|Lia, Jinxin - Beijing Advanced Innovation Center For Food Nutrition And Human Health, Beijing Technology & Busine|
|Zhu, Yunping - Beijing Advanced Innovation Center For Food Nutrition And Human Health, Beijing Technology & Busine|
|Li, Jinlong - Beijing Advanced Innovation Center For Food Nutrition And Human Health, Beijing Technology & Busine|
Submitted to: Food Chemistry
Publication Type: Peer Reviewed Journal
Publication Acceptance Date: 7/25/2018
Publication Date: 7/26/2018
Citation: Lia, J., Zhu, Y., Yadav, M.P., Li, J. 2018. Effect of various hydrocolloids on the physical and fermentation properties of dough. Food Chemistry. 271:165-173. https://doi.org/10.1016/j.foodchem.2018.07.192.
DOI: https://doi.org/10.1016/j.foodchem.2018.07.192 Interpretive Summary: Dough preparation is the first and critical step for making most wheat flour products. Dough performance plays a key role in the quality of the final food products. Several food additives are used in many dough products, which prompted us to study the effect of various hydrocolloids (12 carbohydrate- and 4 protein-based hydrocolloids) on enhancing dough properties and the quality of its products. We found that carbohydrate based hydrocolloids, also known as food gums, enhanced the structure of the dough. Specifically, the carbohydrate-based hydrocolloids with a linear structure and high viscosity are highly effective in making a strong dough in comparison to protein-based hydrocolloids. It was found that an optimum interaction of hydrocolloids and gluten proteins present in flour makes a strong and stable dough. Thus hydrocolloids can be used in many processed food products to improve stability (gelling, thickening, emulsifying etc.), texture and appearance. They can be used for diverse purposes in baking industries, such as slowing the staling (drying-out) rate, improving texture properties, moisture retention and product acceptability. Viscosity is one of the most widely used properties in food applications. In this respect, these hydrocolloid and starch composites can be used in foods where oil or fat content has to be reduced. Hydrocolloids have a great effect on the viscosity of starch polymers, so their mixture with starch can control the viscosity of the food system, which in turn helps to replace fat or oil in the final products. Usually hydrocolloids are non-caloric, so they may be used as a low calorie replacement for high caloric carbohydrate additives, which are used as thickeners, flavor carriers and suspension stabilizers in a wide variety of food products. These findings will benefit U. S. food hydrocolloids producers by adding value and creating additional market for their products.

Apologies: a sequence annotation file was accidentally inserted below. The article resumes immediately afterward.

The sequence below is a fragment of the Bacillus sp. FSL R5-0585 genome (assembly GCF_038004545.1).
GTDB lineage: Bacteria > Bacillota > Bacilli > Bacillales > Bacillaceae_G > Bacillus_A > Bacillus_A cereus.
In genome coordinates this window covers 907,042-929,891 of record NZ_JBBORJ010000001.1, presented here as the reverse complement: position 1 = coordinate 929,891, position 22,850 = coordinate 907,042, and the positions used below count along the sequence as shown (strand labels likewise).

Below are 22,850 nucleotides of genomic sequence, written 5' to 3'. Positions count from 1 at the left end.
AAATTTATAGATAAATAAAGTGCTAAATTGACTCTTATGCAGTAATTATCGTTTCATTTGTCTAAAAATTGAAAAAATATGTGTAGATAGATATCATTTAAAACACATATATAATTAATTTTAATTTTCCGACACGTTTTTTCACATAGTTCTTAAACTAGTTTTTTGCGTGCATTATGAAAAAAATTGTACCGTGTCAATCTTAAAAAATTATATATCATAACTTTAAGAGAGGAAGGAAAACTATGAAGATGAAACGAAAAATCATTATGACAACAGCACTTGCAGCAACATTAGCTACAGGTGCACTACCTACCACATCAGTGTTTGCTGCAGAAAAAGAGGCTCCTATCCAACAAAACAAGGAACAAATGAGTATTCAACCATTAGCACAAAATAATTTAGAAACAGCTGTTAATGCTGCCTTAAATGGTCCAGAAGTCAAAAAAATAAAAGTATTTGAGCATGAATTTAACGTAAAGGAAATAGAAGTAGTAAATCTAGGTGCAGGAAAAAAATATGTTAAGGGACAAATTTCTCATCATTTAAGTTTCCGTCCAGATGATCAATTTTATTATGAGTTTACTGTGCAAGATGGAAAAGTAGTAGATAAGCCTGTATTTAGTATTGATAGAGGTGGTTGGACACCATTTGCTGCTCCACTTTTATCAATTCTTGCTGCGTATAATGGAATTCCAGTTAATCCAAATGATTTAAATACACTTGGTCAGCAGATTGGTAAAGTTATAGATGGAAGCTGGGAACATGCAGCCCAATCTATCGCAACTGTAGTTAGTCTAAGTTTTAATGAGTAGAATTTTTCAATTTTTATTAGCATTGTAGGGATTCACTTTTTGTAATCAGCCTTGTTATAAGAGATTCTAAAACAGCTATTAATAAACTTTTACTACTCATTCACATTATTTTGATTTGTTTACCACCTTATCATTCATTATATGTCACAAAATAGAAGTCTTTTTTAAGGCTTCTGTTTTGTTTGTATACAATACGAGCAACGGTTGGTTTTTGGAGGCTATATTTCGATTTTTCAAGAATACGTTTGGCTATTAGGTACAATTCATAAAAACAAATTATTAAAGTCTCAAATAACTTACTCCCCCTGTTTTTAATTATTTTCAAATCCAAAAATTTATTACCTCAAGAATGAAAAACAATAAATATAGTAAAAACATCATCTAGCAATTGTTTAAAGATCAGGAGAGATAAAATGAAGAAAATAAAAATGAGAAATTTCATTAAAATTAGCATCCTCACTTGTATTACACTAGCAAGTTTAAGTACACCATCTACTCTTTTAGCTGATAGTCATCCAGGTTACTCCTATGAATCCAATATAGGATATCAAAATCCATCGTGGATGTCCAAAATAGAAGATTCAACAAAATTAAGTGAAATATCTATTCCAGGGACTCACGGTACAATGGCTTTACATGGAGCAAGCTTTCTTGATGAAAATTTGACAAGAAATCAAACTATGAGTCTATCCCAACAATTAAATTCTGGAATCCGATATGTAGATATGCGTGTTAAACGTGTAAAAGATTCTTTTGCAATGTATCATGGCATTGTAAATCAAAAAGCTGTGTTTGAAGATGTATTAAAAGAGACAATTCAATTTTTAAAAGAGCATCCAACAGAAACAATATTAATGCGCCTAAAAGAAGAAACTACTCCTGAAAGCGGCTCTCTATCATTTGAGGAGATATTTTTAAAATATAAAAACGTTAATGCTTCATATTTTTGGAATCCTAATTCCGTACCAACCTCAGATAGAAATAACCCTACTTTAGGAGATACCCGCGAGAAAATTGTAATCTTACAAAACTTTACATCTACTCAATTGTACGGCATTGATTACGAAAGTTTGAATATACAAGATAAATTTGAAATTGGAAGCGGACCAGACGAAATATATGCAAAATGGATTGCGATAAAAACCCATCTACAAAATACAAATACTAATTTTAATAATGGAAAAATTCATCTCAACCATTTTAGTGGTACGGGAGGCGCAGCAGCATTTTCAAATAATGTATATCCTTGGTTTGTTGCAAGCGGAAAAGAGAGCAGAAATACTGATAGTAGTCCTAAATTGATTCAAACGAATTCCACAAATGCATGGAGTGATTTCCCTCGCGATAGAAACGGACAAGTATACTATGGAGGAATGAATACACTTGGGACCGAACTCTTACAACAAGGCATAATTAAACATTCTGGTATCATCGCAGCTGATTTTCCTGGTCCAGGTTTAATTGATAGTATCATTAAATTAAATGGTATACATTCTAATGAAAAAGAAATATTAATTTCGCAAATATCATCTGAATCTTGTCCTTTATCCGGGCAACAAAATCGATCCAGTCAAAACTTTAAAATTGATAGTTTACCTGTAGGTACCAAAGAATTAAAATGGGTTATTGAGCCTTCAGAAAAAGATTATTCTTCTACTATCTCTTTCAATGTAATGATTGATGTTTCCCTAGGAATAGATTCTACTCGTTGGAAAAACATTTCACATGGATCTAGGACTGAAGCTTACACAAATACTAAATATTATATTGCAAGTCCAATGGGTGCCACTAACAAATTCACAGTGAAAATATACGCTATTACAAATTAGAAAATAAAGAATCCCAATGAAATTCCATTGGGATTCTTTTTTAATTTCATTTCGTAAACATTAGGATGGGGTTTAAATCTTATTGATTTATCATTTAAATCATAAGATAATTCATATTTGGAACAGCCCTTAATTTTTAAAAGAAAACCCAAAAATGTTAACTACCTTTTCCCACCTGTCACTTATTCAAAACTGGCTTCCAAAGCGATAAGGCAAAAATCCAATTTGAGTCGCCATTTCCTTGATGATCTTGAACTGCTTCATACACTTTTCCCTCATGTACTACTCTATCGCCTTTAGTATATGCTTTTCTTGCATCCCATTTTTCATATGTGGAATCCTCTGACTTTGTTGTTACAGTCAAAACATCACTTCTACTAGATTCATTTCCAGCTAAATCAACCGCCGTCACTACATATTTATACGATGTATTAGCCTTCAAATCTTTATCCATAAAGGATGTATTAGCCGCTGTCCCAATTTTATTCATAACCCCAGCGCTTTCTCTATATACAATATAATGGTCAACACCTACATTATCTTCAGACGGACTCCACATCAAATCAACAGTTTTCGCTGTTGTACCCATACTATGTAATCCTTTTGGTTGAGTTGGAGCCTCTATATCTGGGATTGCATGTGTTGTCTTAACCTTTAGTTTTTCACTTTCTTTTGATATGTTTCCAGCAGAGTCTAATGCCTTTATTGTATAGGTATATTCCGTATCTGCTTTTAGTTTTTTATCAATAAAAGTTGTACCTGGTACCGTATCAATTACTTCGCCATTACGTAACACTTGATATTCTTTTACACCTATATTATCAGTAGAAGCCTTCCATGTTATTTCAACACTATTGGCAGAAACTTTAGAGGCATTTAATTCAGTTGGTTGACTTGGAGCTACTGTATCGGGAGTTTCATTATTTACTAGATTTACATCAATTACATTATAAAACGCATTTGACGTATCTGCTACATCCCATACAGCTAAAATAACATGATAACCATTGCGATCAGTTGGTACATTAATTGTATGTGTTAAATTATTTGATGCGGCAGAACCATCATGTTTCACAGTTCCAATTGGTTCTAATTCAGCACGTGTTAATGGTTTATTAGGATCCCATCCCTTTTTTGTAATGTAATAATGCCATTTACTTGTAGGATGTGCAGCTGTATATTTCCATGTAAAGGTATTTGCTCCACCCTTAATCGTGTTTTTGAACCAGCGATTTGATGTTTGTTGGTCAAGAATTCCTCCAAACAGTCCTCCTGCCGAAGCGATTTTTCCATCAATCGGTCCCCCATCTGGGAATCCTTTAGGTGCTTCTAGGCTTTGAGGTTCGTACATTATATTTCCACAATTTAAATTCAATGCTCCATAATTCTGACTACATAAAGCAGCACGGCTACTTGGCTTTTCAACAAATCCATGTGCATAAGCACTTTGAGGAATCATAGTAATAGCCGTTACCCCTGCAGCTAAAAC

Technical Abstract: The influence of various hydrocolloids, food gums, on the physical properties of dough was investigated to expand their applications in food products. Sixteen hydrocolloids (12 carbohydrate-based and 4 protein-based hydrocolloids) at several concentrations were added to dough and their rheological, pasting and fermentation properties were studied. We found that 0.2% sodium alginate (ALG), carrageenan (CGN), xanthan gum (XG), guar gum (GG) and locust bean gum (LBG) resulted in a strengthened dough. But ALG (0.6%-1%), pectin (0.2%-1%) and konjac glucomannan (KGM) yielded weaker dough. The chemical interactions study suggested that pectin and KGM induced the highest content of chemical bonds. The degree of recrystallization of amylopectin was decreased in the presence of 1% ALG, 0.6%-1% CGN and pectin, as well as 0.2%-1% KGM during starch retrogradation. In the fermentation studies, it was found that pectin, GG and agaric gum (AG) had positive effects, resulting in higher stability of dough pore space and gas retention. All protein hydrocolloids exhibited a negative effect on dough quality. Overall, except for AG (a highly branched and low viscous hydrocolloid), other polysaccharide based hydrocolloids with linear chain and higher viscosity have a remarkable effect on the enhancing gluten network. The interaction between hydrocolloids and gluten proteins was also crucial for dough properties, as exceptionally strong interactions caused disaggregation and instability of gluten network.